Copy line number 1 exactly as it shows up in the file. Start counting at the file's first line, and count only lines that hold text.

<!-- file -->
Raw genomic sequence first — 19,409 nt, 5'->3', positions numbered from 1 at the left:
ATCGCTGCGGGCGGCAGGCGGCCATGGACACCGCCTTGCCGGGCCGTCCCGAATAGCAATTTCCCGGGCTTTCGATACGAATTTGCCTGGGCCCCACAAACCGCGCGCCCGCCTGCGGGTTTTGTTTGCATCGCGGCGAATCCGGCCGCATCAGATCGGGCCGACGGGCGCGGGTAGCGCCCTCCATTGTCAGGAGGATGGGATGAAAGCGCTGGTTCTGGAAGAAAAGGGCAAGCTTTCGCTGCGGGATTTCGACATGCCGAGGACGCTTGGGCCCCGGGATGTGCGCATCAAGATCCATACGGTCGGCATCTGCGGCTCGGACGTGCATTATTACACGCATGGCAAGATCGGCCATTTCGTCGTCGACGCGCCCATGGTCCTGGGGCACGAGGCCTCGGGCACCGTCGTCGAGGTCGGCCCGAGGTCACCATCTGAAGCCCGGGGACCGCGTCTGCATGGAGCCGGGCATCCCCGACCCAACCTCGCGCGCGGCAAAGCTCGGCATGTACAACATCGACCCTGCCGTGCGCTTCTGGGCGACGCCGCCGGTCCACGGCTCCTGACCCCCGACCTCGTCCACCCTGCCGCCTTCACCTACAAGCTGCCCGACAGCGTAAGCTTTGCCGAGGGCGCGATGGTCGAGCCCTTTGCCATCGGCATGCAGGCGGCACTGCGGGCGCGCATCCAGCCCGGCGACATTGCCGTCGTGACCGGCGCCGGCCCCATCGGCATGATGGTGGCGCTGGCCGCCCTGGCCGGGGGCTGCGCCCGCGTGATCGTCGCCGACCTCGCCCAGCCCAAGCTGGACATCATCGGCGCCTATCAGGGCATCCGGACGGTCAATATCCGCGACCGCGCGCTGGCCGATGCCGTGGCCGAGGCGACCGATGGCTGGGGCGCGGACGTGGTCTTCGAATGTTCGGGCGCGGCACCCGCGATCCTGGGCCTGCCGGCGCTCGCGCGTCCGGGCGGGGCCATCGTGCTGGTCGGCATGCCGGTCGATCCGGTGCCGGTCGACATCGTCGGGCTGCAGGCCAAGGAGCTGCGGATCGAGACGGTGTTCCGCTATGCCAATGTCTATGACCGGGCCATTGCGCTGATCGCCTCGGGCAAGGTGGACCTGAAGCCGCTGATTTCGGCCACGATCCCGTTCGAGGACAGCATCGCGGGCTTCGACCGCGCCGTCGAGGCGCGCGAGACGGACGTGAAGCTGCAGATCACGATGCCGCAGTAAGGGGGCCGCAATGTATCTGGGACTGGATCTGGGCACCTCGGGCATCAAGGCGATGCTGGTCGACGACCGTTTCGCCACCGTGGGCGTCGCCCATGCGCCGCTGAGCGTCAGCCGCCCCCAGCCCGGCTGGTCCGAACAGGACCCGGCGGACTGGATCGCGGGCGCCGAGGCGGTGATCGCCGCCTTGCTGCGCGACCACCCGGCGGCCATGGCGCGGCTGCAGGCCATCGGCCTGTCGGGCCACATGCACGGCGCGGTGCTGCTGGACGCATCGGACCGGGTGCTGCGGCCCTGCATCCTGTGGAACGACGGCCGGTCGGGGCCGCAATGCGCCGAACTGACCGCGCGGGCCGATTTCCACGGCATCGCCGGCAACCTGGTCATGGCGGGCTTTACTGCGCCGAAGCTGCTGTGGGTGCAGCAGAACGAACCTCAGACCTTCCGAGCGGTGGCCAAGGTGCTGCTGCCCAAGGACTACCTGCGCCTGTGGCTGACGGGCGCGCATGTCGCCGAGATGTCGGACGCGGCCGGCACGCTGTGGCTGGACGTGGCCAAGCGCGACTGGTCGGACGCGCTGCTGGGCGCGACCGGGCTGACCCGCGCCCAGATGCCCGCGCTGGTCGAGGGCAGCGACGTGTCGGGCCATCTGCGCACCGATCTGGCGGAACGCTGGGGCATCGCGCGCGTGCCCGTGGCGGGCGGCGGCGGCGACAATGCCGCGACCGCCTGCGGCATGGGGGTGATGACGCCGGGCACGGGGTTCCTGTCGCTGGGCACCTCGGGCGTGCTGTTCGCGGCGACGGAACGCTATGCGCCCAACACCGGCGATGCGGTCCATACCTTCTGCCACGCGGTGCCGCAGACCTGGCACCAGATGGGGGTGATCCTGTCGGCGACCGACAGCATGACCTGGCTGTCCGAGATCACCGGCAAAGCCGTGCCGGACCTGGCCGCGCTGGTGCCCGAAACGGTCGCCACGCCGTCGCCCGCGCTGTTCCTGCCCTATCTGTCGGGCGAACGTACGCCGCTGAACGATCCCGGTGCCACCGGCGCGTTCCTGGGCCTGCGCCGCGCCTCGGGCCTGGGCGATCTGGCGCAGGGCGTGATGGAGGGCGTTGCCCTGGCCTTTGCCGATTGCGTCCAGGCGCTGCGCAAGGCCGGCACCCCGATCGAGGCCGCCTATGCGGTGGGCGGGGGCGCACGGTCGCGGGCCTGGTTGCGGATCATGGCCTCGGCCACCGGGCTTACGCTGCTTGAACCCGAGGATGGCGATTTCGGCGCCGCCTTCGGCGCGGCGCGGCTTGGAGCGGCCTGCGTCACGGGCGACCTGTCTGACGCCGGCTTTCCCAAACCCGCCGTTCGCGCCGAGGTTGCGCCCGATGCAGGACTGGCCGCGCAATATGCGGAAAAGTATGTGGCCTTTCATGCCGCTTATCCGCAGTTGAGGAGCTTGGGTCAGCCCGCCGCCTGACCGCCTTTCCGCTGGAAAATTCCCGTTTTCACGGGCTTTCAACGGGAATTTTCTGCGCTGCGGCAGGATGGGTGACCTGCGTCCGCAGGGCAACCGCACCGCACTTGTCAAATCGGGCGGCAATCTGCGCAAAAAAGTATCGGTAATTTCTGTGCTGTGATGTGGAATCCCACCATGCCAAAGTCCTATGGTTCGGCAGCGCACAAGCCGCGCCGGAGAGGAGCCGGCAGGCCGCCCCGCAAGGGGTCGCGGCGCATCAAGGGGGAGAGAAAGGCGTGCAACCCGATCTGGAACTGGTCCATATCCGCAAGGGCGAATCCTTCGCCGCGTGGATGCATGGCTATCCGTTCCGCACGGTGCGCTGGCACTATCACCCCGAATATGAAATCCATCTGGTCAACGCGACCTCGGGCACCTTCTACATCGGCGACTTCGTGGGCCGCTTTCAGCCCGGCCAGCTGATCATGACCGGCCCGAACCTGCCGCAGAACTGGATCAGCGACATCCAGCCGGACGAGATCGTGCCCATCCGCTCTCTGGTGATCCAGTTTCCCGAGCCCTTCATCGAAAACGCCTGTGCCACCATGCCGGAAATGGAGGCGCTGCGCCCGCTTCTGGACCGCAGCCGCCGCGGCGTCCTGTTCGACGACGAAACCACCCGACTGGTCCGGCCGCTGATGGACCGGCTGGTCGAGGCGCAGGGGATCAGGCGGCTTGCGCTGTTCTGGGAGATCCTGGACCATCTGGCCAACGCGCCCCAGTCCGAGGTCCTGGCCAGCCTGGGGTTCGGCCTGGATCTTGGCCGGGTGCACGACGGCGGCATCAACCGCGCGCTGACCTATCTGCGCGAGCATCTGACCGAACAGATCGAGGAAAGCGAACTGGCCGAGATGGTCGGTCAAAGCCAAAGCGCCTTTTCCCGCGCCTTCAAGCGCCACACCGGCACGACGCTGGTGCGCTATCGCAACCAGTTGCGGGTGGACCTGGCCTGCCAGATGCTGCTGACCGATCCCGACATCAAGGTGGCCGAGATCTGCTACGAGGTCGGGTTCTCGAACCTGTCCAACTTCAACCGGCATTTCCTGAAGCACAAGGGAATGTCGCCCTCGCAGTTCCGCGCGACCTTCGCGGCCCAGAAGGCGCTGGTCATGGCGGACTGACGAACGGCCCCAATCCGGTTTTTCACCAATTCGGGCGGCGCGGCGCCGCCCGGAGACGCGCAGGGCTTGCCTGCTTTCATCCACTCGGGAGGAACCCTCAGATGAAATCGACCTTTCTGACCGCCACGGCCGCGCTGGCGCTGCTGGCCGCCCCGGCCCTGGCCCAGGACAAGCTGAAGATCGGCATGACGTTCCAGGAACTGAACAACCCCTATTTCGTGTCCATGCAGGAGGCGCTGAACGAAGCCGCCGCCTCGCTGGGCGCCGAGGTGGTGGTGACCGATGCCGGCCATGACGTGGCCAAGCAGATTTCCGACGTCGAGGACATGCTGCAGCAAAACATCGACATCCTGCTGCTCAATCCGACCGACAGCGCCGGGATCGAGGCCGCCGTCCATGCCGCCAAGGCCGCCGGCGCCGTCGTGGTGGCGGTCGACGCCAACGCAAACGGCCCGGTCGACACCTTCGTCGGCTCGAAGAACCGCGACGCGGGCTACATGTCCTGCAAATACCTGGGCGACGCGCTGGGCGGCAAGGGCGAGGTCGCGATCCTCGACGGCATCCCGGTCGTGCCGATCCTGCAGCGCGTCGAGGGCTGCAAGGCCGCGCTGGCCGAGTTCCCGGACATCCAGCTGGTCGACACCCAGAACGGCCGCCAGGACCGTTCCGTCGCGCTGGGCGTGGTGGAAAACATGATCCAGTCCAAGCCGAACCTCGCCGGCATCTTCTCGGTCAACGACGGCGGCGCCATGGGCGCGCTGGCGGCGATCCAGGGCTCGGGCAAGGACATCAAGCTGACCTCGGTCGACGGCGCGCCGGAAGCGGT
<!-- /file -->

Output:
Raw genomic sequence first — 19,409 nt, 5'->3', positions numbered from 1 at the left: